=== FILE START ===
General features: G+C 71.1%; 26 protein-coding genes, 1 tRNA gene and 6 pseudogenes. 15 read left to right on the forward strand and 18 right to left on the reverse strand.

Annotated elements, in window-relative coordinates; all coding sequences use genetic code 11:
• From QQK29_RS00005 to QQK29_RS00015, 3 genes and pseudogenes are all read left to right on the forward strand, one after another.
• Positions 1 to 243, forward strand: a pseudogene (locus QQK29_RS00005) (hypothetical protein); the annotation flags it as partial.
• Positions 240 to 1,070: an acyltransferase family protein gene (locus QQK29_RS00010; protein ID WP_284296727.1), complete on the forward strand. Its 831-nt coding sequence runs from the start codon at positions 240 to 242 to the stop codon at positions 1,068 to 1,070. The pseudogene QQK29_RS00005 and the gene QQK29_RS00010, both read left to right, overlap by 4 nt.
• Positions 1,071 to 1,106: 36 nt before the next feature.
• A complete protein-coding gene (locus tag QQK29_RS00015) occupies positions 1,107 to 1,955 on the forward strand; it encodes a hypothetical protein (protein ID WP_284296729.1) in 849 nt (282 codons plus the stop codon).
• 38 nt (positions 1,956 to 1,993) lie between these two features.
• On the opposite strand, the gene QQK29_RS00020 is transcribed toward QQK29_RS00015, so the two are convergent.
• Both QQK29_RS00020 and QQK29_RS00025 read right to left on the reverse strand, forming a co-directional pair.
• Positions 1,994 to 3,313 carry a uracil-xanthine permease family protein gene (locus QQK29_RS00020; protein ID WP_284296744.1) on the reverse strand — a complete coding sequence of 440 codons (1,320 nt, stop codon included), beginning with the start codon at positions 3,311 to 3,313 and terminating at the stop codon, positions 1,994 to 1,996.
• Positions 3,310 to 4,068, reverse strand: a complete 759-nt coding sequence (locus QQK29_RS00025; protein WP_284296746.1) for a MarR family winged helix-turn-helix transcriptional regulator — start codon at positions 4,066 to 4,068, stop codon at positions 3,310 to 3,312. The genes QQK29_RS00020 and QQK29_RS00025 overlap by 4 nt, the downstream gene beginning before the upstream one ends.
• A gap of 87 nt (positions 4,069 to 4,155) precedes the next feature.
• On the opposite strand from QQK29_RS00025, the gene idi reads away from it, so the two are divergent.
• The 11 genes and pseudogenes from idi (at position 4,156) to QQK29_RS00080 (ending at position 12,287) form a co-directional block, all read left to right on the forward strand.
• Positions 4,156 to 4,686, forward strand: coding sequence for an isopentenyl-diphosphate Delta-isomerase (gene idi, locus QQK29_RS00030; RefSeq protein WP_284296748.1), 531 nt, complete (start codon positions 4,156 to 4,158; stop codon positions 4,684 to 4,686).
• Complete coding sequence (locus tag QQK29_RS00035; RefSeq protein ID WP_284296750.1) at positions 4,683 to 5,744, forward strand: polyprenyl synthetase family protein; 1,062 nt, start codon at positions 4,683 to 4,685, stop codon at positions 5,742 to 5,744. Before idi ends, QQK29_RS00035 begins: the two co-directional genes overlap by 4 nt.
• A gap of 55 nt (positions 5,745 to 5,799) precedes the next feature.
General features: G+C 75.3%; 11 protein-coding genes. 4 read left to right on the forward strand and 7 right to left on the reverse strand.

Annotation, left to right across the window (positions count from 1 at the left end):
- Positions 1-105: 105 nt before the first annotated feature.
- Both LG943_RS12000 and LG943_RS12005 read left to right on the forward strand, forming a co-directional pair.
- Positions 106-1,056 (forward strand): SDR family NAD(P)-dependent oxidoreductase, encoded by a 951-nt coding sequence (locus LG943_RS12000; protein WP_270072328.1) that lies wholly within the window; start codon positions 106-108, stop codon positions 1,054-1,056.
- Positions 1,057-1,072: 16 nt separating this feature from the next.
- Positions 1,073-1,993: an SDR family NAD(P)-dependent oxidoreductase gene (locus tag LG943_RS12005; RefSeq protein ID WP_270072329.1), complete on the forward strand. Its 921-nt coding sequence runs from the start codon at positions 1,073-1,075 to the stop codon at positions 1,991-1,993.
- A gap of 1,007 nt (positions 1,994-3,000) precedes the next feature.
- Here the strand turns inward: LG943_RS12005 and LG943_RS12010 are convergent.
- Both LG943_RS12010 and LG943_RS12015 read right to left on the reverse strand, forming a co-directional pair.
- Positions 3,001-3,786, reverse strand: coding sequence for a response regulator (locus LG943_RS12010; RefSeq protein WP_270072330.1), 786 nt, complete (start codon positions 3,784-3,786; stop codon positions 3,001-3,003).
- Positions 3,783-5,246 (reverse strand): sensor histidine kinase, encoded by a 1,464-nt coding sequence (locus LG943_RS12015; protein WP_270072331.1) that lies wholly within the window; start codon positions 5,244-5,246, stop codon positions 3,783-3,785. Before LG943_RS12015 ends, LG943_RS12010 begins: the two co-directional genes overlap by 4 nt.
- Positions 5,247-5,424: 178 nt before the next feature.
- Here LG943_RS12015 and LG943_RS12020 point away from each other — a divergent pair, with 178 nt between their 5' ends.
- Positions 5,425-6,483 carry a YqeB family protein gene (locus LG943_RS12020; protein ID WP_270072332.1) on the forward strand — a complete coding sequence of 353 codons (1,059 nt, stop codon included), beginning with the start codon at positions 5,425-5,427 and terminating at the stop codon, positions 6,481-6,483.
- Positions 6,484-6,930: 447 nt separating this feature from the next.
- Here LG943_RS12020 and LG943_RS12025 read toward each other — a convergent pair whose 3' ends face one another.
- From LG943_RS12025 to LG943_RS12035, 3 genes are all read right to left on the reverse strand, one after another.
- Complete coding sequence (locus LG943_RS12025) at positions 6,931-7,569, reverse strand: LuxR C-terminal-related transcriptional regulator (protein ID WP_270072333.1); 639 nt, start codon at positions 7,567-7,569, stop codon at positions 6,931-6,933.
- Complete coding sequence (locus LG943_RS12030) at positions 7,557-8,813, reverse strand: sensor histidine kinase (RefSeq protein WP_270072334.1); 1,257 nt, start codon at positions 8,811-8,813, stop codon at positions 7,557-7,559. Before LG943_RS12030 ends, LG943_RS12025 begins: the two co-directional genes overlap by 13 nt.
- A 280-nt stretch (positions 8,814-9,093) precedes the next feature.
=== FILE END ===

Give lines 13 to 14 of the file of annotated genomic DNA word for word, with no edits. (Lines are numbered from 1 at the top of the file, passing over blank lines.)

• A gap of 87 nt (positions 4,069 to 4,155) precedes the next feature.
• On the opposite strand from QQK29_RS00025, the gene idi reads away from it, so the two are divergent.